Donald Trump could conduct the United States first nuclear weapons test since 1992 – pictured right (Pictures: AP/Los Alamos National Laboratory)
Donald Trump may green-light a nuclear weapons test to keep rivals Russia and China in check, it was claimed. Senior officials within the Trump administration are reportedly keen to conduct the US’s first nuclear weapons test since 1992 in an attempt to strengthen the country’s hand ahead of talks with Russia and China on managing their respective weapons stockpiles.
According to The Washington Post, the idea was first mooted by senior national security officials on May 15, with a source telling the paper that the prospect of a test is ‘very much an ongoing conversation.’
The United States’ National Nuclear Security Administration (NNSA) reportedly objected strongly to the idea, but has refused to comment on that claim.
Another unnamed official claimed that the nuke test idea is already dead in the water. They said that other measures are instead being considered to strengthen the United States’ hand ahead of discussions with Russian President Vladimir Putin and his Chinese counterpart Xi Jinping.
President Trump’s envoy for arms control Marshall Billingslea insists that China is currently building up its nuclear weapons stockpile and ‘using those forces to try and intimidate the United States and our friends and allies.’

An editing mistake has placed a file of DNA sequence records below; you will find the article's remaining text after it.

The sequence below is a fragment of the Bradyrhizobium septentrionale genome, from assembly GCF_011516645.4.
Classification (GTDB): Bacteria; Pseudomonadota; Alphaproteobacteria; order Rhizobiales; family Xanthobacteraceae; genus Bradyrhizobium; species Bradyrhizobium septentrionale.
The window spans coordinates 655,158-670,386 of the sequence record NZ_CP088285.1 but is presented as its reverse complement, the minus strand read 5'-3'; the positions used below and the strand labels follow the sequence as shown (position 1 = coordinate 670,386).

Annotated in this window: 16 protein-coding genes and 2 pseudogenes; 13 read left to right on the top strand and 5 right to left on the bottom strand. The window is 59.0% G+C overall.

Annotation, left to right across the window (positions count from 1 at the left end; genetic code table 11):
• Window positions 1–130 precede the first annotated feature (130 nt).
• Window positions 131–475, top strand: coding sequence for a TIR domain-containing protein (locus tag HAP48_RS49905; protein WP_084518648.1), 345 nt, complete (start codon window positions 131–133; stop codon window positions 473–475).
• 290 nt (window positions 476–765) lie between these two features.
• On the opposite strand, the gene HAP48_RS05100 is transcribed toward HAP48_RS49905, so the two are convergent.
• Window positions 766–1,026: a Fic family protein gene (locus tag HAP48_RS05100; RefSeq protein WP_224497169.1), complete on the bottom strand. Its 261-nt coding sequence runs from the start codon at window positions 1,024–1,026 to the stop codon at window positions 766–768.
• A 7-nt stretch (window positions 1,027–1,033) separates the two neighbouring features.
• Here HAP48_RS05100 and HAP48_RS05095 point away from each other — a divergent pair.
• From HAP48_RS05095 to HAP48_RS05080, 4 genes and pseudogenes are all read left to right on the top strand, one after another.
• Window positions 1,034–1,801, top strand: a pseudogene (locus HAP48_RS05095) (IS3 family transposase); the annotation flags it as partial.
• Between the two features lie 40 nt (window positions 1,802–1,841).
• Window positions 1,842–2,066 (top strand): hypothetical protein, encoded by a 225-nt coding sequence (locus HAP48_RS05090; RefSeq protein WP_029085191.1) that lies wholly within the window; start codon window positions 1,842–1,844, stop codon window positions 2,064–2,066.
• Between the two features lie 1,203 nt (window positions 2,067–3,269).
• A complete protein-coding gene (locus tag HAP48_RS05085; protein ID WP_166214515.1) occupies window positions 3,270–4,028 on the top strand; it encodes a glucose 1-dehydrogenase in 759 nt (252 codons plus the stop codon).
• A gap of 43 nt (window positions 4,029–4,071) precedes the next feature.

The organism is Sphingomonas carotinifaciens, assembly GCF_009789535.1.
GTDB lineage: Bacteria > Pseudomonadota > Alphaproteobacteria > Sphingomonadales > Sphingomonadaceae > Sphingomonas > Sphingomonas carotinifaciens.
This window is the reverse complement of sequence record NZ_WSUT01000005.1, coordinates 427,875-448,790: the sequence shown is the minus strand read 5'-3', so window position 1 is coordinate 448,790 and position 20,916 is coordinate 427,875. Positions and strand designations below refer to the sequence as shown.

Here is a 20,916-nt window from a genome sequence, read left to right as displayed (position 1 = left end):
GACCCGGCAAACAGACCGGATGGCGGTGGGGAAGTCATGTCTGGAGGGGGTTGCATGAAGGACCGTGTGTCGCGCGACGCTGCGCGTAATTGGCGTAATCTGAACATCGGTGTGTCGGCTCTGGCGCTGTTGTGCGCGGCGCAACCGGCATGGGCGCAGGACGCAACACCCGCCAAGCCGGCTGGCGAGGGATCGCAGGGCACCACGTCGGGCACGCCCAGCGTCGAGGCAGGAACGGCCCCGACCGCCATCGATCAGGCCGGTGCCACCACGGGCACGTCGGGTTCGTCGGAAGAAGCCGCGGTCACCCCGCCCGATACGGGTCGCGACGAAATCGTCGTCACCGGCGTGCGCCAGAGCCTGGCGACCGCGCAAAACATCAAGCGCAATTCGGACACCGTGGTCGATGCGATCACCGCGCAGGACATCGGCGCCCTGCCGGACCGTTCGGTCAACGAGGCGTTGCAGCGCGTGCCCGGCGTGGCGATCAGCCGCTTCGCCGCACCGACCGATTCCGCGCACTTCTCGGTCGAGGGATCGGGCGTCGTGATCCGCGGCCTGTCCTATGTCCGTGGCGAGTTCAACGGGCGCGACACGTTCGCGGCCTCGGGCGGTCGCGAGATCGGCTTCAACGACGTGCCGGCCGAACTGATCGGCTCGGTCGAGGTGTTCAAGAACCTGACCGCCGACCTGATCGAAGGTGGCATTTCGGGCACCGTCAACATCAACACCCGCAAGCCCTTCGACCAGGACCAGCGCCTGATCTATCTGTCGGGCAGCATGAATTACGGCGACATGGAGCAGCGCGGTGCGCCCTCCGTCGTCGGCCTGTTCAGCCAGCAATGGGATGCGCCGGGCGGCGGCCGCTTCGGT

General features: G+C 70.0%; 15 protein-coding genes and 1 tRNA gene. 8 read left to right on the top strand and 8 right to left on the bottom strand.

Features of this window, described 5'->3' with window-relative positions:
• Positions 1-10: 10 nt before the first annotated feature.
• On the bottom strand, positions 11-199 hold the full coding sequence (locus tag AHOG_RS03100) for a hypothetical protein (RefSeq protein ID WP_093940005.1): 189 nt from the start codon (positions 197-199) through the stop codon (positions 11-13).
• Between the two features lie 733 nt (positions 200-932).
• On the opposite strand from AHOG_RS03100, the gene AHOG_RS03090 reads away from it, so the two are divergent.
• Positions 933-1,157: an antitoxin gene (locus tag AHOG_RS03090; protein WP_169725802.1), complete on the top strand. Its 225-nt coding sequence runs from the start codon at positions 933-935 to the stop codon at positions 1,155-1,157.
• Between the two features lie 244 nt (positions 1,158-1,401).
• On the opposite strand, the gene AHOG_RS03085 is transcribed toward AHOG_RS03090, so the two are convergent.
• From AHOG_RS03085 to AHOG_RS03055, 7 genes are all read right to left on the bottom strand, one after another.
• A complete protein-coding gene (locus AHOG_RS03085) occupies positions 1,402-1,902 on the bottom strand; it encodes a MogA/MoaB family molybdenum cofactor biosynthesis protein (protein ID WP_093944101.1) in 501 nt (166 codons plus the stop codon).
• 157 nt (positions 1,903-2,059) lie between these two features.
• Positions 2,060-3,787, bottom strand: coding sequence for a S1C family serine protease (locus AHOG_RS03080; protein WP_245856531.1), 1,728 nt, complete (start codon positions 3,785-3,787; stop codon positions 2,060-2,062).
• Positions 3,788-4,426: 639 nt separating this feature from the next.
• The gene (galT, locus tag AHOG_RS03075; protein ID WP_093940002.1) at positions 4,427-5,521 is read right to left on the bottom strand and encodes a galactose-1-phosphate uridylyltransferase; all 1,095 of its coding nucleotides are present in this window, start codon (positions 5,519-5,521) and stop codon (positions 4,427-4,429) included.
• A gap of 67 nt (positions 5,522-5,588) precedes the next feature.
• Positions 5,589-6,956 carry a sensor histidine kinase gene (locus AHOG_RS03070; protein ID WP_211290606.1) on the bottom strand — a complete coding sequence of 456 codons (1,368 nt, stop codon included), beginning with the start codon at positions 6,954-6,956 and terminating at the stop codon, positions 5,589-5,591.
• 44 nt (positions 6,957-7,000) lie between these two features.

Putin and Xi have been accused of conducting underground ‘low yield’ tests using smaller weapons in recent months, but both China and Russia deny those accusations.
And Daryl Kimball, from education group the Arms Control Association, said the US resuming its own testing could trigger a new arms race across the globe. Kimball explained: ‘It would be an invitation for other nuclear-armed countries to follow suit.
‘It would be the starting gun to an unprecedented nuclear arms race. You would also disrupt the negotiations with North Korean leader Kim Jong Un, who may no longer feel compelled to honor his moratorium on nuclear testing.’
Nuclear weapons tests are intended to check the reliability of a country’s stockpile, or to try out a new weapon, but the United States currently checks the readiness of its arsenal by monitoring missiles’ components and using computer simulations.
Rumors of the new tests come days after President Trump announced plans to pull the US out of the 18 year old Treaty on Open Skies. It allows all 34 member countries to conduct reconnaissance flights over each others airspace, and was created to try and avoid an accidental war.